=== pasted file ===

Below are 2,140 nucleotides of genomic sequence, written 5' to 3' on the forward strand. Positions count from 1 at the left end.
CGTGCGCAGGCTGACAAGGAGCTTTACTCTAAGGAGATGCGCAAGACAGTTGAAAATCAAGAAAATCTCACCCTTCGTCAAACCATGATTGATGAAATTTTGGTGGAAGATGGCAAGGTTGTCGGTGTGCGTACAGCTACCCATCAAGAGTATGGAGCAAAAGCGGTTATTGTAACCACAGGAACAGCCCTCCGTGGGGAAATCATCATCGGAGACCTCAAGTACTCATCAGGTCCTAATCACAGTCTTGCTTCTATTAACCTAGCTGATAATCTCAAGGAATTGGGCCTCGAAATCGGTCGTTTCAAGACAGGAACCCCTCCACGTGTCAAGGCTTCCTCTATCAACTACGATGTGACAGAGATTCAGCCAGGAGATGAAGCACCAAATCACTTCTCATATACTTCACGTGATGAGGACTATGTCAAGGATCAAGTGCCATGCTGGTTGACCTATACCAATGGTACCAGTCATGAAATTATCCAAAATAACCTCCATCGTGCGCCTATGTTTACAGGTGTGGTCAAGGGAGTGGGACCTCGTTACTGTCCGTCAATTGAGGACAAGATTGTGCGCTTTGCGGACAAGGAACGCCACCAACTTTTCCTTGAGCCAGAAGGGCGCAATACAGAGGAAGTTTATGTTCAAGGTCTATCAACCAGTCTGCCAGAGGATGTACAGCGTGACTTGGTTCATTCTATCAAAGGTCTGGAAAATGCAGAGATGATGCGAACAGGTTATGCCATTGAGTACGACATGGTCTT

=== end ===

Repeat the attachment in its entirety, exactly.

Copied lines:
Below are 2,140 nucleotides of genomic sequence, written 5' to 3' on the forward strand. Positions count from 1 at the left end.
CGTGCGCAGGCTGACAAGGAGCTTTACTCTAAGGAGATGCGCAAGACAGTTGAAAATCAAGAAAATCTCACCCTTCGTCAAACCATGATTGATGAAATTTTGGTGGAAGATGGCAAGGTTGTCGGTGTGCGTACAGCTACCCATCAAGAGTATGGAGCAAAAGCGGTTATTGTAACCACAGGAACAGCCCTCCGTGGGGAAATCATCATCGGAGACCTCAAGTACTCATCAGGTCCTAATCACAGTCTTGCTTCTATTAACCTAGCTGATAATCTCAAGGAATTGGGCCTCGAAATCGGTCGTTTCAAGACAGGAACCCCTCCACGTGTCAAGGCTTCCTCTATCAACTACGATGTGACAGAGATTCAGCCAGGAGATGAAGCACCAAATCACTTCTCATATACTTCACGTGATGAGGACTATGTCAAGGATCAAGTGCCATGCTGGTTGACCTATACCAATGGTACCAGTCATGAAATTATCCAAAATAACCTCCATCGTGCGCCTATGTTTACAGGTGTGGTCAAGGGAGTGGGACCTCGTTACTGTCCGTCAATTGAGGACAAGATTGTGCGCTTTGCGGACAAGGAACGCCACCAACTTTTCCTTGAGCCAGAAGGGCGCAATACAGAGGAAGTTTATGTTCAAGGTCTATCAACCAGTCTGCCAGAGGATGTACAGCGTGACTTGGTTCATTCTATCAAAGGTCTGGAAAATGCAGAGATGATGCGAACAGGTTATGCCATTGAGTACGACATGGTCTT